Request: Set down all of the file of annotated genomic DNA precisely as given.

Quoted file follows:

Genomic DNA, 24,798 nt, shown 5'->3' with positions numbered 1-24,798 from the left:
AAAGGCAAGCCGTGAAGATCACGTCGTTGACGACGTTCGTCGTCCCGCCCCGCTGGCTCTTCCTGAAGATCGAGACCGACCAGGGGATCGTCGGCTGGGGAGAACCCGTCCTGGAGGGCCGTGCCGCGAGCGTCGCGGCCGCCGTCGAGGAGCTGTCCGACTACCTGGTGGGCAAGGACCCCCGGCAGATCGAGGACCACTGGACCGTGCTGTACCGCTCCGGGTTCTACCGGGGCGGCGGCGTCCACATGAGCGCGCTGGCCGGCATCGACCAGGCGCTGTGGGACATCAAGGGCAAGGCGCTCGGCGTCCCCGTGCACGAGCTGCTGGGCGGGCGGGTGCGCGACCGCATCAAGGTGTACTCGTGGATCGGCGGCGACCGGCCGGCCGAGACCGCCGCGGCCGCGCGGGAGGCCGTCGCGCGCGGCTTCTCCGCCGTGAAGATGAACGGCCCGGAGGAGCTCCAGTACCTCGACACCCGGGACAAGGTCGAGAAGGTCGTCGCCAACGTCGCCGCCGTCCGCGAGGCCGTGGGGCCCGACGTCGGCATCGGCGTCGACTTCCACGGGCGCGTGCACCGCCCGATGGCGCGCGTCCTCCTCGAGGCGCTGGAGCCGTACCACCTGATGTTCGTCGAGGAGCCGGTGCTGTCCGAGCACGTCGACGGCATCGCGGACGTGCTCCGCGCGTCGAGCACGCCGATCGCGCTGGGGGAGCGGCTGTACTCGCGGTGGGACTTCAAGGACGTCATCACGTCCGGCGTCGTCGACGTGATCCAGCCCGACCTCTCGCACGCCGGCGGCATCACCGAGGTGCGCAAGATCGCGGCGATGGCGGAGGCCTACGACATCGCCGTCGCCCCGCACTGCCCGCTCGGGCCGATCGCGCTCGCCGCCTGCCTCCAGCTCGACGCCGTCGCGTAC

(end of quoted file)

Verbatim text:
Genomic DNA, 24,798 nt, shown 5'->3' with positions numbered 1-24,798 from the left:
AAAGGCAAGCCGTGAAGATCACGTCGTTGACGACGTTCGTCGTCCCGCCCCGCTGGCTCTTCCTGAAGATCGAGACCGACCAGGGGATCGTCGGCTGGGGAGAACCCGTCCTGGAGGGCCGTGCCGCGAGCGTCGCGGCCGCCGTCGAGGAGCTGTCCGACTACCTGGTGGGCAAGGACCCCCGGCAGATCGAGGACCACTGGACCGTGCTGTACCGCTCCGGGTTCTACCGGGGCGGCGGCGTCCACATGAGCGCGCTGGCCGGCATCGACCAGGCGCTGTGGGACATCAAGGGCAAGGCGCTCGGCGTCCCCGTGCACGAGCTGCTGGGCGGGCGGGTGCGCGACCGCATCAAGGTGTACTCGTGGATCGGCGGCGACCGGCCGGCCGAGACCGCCGCGGCCGCGCGGGAGGCCGTCGCGCGCGGCTTCTCCGCCGTGAAGATGAACGGCCCGGAGGAGCTCCAGTACCTCGACACCCGGGACAAGGTCGAGAAGGTCGTCGCCAACGTCGCCGCCGTCCGCGAGGCCGTGGGGCCCGACGTCGGCATCGGCGTCGACTTCCACGGGCGCGTGCACCGCCCGATGGCGCGCGTCCTCCTCGAGGCGCTGGAGCCGTACCACCTGATGTTCGTCGAGGAGCCGGTGCTGTCCGAGCACGTCGACGGCATCGCGGACGTGCTCCGCGCGTCGAGCACGCCGATCGCGCTGGGGGAGCGGCTGTACTCGCGGTGGGACTTCAAGGACGTCATCACGTCCGGCGTCGTCGACGTGATCCAGCCCGACCTCTCGCACGCCGGCGGCATCACCGAGGTGCGCAAGATCGCGGCGATGGCGGAGGCCTACGACATCGCCGTCGCCCCGCACTGCCCGCTCGGGCCGATCGCGCTCGCCGCCTGCCTCCAGCTCGACGCCGTCGCGTAC